The only noteworthy quotes came from Tom Goldstein of SCOTUSBlog, who, in introducing Judge Wood, recognized the “undeniable subtext” of why I and nearly all of the Supreme Court press corps was in attendance: “if the stars align and the Left shows some guts, Diane Wood should be on the Supreme Court.”
It was a necessarily glowing, but no less sincere, introduction from the man who predicted last month that President Obama would pass over Wood for the younger, more confirmable Elena Kagan. F1@1F, however, continues to maintain that Wood will be the next justice should Justice Stevens retire at the end of this term.
Even though I left the talk without a story, it was good to have a potential before-she-was-a-justice moment. Still, here’s to a more fruitful next week for F1@1F.
Finally, two bits of miscellaneous debris from yesterday:
- ABC’s Ariane de Vogue wrote yesterday about Goodwin Liu’s nomination to the Ninth Circuit, with a sub-headline of, “Contentious Hearing for Lower Court Nominee to Foreshadow High Court Battles to Come.” The article reports out and builds upon what I observed here in January.
- The Atlantic’s Marc Ambinder has a “you heard it here first” post about Ben Mizer, Ohio’s Solicitor General. Ambinder seems to suggest deeply between the lines that Mizer, who argued before the Court yesterday, stands a chance well down the line of becoming a Justice.
UPDATE: Dahlia Lithwick makes me wish I went to this morning’s case after all…
C-Span has just released its full video archive. Boy oh boy.
My very first memory of the Supreme Court was watching Justice Thurgood Marshall’s retirement press conference with my father in our family room. I was almost nine years old at the time and had no idea who this man was, but understood that if my dad was watching him talk, then he must have had something important to say.
Nevertheless, all I saw was an old, ailing, ornery man talking about stuff I didn’t understand. Frankly, I confused Marshall’s sense of humor and cursory “I Don’t Know’s” with something similar to my grandmother’s senility.
Since I started following the Court a few years ago, I’ve been searching for this video to straighten my memories out. Well, here it is:
The New Yorker just released Jeffrey Toobin’s long profile on Justice Stevens. Other parts of the blogosphere are commenting on Stevens’s hedging over his seemingly imminent retirement, so here are a few other notable law-and-politics excerpts:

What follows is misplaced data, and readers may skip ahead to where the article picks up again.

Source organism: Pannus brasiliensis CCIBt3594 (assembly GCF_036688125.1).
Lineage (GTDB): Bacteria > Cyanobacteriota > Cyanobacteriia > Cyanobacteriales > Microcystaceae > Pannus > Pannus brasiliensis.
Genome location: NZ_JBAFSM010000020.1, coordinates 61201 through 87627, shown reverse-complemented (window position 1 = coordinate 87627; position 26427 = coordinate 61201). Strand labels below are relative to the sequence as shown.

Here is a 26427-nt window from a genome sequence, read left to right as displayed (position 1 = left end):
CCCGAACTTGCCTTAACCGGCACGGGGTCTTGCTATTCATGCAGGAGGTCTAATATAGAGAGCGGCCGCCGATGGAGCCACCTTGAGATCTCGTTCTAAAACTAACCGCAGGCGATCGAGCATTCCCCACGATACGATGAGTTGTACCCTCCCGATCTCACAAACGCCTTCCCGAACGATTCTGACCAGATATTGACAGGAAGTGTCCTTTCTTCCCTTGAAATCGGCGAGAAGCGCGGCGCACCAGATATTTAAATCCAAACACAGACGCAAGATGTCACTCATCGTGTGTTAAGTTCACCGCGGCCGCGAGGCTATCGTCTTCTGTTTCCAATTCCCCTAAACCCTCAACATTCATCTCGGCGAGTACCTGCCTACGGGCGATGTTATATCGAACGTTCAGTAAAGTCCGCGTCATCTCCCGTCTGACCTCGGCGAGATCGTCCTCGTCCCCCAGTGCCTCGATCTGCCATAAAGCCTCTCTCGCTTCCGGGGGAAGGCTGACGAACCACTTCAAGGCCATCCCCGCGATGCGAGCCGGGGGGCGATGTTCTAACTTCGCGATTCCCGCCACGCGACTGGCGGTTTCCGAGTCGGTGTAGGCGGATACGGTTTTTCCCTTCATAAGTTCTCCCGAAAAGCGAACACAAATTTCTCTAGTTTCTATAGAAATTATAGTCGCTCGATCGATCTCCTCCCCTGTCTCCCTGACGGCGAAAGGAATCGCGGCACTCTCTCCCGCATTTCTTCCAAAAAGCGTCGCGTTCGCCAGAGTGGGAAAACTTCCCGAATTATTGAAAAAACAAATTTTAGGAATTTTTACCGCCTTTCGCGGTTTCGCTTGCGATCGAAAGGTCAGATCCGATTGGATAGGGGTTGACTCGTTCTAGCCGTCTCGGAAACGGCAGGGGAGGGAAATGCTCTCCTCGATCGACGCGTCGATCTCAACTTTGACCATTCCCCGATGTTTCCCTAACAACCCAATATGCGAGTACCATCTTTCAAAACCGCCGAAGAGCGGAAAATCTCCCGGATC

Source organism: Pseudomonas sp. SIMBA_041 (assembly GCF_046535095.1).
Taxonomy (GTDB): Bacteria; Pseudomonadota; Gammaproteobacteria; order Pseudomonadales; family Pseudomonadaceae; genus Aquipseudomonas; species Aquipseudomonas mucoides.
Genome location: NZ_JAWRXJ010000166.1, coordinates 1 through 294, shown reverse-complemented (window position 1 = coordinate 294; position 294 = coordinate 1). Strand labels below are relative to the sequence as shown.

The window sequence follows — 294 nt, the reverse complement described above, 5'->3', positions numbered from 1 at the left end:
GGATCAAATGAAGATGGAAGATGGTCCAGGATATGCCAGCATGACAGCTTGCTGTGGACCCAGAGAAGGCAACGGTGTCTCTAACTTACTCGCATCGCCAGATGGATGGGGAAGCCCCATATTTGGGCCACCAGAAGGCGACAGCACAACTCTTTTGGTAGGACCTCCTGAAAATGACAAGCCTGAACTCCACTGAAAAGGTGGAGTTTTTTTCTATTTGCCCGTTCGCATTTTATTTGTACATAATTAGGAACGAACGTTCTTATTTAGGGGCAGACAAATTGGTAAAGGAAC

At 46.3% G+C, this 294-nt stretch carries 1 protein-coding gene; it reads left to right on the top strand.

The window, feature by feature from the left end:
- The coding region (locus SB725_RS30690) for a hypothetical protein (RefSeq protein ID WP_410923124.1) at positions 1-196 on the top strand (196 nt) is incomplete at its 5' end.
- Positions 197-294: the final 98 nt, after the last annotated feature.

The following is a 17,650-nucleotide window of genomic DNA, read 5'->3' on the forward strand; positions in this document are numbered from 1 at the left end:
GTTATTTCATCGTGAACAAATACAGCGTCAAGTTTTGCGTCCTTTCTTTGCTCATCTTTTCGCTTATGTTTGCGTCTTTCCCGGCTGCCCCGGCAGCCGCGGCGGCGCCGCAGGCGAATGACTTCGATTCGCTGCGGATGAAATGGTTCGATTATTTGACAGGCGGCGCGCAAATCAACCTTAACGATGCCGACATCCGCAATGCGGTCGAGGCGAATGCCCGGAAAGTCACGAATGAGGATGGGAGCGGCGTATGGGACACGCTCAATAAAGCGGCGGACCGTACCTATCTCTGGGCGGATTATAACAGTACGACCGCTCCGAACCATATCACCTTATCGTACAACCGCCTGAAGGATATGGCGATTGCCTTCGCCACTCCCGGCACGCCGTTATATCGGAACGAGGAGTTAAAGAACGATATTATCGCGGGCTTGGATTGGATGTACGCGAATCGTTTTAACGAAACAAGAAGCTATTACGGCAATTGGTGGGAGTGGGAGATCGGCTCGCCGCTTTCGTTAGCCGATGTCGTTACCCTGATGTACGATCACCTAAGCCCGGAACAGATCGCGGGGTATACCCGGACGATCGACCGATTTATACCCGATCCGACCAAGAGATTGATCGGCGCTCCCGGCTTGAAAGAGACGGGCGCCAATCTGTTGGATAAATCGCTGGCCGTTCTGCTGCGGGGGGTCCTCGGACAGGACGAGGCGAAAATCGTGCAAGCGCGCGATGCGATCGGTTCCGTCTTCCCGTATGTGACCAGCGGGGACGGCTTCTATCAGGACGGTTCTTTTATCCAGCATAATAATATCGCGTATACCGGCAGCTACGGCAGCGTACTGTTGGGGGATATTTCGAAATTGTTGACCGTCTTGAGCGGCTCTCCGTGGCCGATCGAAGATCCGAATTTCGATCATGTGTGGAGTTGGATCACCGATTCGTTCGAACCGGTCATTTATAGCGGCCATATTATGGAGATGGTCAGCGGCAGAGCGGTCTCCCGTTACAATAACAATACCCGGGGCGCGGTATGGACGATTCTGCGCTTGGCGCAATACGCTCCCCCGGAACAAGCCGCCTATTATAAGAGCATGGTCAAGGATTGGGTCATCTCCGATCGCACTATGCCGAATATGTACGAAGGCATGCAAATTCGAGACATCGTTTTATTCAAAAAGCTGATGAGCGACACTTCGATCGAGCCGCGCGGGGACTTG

Stevens is an unlikely liberal icon. When he was appointed, he told me recently, he thought of himself as a Republican and always had—“ever since my father voted for Coolidge and Harding.” He declined to say whether he still does. For many decades, there have been moderate Republicans on the Court—John M. Harlan II and Potter Stewart (appointed by Eisenhower), Lewis F. Powell and Harry Blackmun (Nixon), David H. Souter (Bush I). Stevens is the last of them, and his departure will mark a cultural milestone. The moderate-Republican tradition that he came out of “goes way back,” Stevens said. “But things have changed.” [...]
Still, Stevens’s views suggest a sensibility more than a philosophy. Many great judicial legacies have a deep theoretical foundation—Oliver Wendell Holmes’s skeptical pragmatism, William J. Brennan’s aggressive liberalism, Scalia’s insistent originalism. Stevens’s lack of one raises questions about the durability of his influence on the Court.
But, more than anything, his career shows how the Court has become a partisan battlefield. In that spirit, Roberts last week denounced President Obama’s criticism of the Court in his State of the Union address, saying that the occasion had “degenerated to a political pep rally.” When Stevens leaves, the Supreme Court will be just another place where Democrats and Republicans fight. [...]
After his clerkship, Stevens returned to Chicago and took a job at one of the city’s first religiously integrated law firms. Abner Mikva clerked on the Supreme Court the year after Stevens, then returned to Chicago to start a career in public life. “Those were the days when there was such a thing as a moderate Republican, and that’s what he was,” Mikva said of Stevens. “He was a pretty conservative Republican on economic issues, but he was always a great progressive on civil rights and social rights.” [...]
Stevens, throughout his years on the Court, has drawn not just on history and precedent but on contemporary values and even on his own experience as a judge. According to Stevens, that approach has its origins in his brief stint as a lawyer on the staff of the House Judiciary Committee. “That was probably one of the most important parts of my education,” Stevens told me. He recalled an incident involving an antitrust law: “I remember explaining one of the tricky problems in the statute to one of the members of the committee. I got all through it, and he said, ‘Well, you know, let’s let the judges figure that one out.’ ”
What that told him was that “the legislature really works with the judges—contrary to the suggestion that the statute is a statute all by itself,” Stevens said. “There is an understanding that there are areas of interpretation that are going to have to be filled in later on, and the legislators rely on that. It’s part of the whole process. And you realize that they’re not totally separate branches of government—they’re working together.”
Via Ben Smith @ Politico, Justice Scalia believes that the Civil War settled the constitutional question of secession:
[T]he answer is clear. If there was any constitutional issue resolved by the Civil War, it is that there is no right to secede. (Hence, in the Pledge of Allegiance, “one Nation, indivisible.”)